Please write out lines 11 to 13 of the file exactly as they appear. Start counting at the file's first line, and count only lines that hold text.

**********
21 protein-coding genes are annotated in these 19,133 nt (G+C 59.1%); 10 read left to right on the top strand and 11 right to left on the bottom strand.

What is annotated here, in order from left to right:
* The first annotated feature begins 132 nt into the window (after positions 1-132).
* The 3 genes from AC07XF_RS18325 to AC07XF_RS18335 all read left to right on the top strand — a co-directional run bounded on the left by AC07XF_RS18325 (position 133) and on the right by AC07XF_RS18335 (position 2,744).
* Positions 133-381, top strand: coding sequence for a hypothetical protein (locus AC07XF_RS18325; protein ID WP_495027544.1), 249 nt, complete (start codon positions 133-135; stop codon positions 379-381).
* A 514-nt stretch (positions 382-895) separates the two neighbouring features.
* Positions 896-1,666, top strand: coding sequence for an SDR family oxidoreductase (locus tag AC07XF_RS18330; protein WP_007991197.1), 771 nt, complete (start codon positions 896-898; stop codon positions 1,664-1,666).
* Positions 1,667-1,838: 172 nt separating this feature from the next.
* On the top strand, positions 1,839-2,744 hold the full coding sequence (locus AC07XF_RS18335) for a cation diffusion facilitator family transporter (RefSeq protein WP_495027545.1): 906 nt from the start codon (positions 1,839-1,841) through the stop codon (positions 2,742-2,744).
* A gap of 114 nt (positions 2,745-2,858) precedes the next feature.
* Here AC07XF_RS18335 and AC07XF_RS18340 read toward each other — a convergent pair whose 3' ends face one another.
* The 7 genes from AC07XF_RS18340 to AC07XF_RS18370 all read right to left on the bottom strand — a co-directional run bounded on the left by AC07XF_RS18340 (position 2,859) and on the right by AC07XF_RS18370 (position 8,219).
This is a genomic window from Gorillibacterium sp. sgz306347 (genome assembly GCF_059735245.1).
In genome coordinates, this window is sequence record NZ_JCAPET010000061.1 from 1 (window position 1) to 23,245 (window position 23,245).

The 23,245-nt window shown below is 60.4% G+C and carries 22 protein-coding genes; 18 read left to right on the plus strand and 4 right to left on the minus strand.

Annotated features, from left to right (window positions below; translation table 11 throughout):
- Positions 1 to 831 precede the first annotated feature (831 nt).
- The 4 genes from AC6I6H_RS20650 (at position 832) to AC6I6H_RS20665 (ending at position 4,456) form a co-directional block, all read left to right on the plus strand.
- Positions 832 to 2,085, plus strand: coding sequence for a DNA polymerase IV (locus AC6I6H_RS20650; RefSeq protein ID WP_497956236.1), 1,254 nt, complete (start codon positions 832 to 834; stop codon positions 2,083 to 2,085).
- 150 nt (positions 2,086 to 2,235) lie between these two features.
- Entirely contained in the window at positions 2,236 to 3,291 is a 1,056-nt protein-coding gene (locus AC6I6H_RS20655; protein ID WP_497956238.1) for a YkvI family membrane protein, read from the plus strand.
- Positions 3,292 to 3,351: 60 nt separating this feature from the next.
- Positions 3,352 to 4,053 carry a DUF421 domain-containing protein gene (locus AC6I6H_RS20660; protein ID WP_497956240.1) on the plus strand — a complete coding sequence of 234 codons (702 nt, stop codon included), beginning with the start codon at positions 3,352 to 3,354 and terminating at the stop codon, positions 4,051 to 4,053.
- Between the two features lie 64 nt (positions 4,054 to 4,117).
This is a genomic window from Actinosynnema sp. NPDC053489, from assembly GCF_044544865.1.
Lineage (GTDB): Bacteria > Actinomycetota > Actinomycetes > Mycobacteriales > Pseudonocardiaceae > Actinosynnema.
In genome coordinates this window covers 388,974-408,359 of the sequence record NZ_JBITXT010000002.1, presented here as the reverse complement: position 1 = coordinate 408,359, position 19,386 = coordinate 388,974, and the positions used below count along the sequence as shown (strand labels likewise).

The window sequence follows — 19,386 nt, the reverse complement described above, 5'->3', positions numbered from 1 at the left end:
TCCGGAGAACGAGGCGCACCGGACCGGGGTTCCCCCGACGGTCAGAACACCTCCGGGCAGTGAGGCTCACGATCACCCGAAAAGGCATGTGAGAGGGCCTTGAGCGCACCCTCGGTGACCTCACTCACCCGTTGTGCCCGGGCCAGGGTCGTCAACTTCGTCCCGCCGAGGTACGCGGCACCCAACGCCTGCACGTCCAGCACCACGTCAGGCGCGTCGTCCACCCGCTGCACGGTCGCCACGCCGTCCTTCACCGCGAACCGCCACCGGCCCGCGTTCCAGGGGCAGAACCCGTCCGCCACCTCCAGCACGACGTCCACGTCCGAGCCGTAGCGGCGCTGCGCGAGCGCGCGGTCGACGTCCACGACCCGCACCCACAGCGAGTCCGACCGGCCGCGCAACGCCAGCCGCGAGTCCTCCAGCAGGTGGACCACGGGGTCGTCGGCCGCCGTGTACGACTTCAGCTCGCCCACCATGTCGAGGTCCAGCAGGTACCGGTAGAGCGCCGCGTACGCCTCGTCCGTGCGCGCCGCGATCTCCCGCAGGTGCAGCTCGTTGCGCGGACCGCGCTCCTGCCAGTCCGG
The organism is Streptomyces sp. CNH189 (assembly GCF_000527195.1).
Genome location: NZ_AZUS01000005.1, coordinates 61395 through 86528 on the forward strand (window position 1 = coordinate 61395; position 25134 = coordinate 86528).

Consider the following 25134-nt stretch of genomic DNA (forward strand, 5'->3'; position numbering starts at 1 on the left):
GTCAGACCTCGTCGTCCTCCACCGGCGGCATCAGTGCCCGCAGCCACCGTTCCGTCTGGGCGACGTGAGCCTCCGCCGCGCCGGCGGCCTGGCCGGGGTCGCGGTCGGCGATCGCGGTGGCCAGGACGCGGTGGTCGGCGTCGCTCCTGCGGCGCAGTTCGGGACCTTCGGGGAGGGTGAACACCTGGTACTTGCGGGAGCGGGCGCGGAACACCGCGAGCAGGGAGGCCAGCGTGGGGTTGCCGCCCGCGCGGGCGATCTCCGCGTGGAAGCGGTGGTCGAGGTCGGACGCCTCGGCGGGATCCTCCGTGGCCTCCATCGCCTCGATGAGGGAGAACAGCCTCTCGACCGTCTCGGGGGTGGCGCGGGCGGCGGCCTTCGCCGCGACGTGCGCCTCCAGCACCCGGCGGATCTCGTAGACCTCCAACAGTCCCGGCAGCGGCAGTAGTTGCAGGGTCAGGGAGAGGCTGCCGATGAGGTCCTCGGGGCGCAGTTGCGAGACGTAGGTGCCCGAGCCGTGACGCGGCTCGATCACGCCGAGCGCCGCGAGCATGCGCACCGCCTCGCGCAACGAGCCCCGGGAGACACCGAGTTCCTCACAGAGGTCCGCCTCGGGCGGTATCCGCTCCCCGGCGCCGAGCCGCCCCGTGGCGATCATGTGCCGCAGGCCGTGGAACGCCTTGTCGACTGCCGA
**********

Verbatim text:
* Here AC07XF_RS18335 and AC07XF_RS18340 read toward each other — a convergent pair whose 3' ends face one another.
* The 7 genes from AC07XF_RS18340 to AC07XF_RS18370 all read right to left on the bottom strand — a co-directional run bounded on the left by AC07XF_RS18340 (position 2,859) and on the right by AC07XF_RS18370 (position 8,219).
This is a genomic window from Gorillibacterium sp. sgz306347 (genome assembly GCF_059735245.1).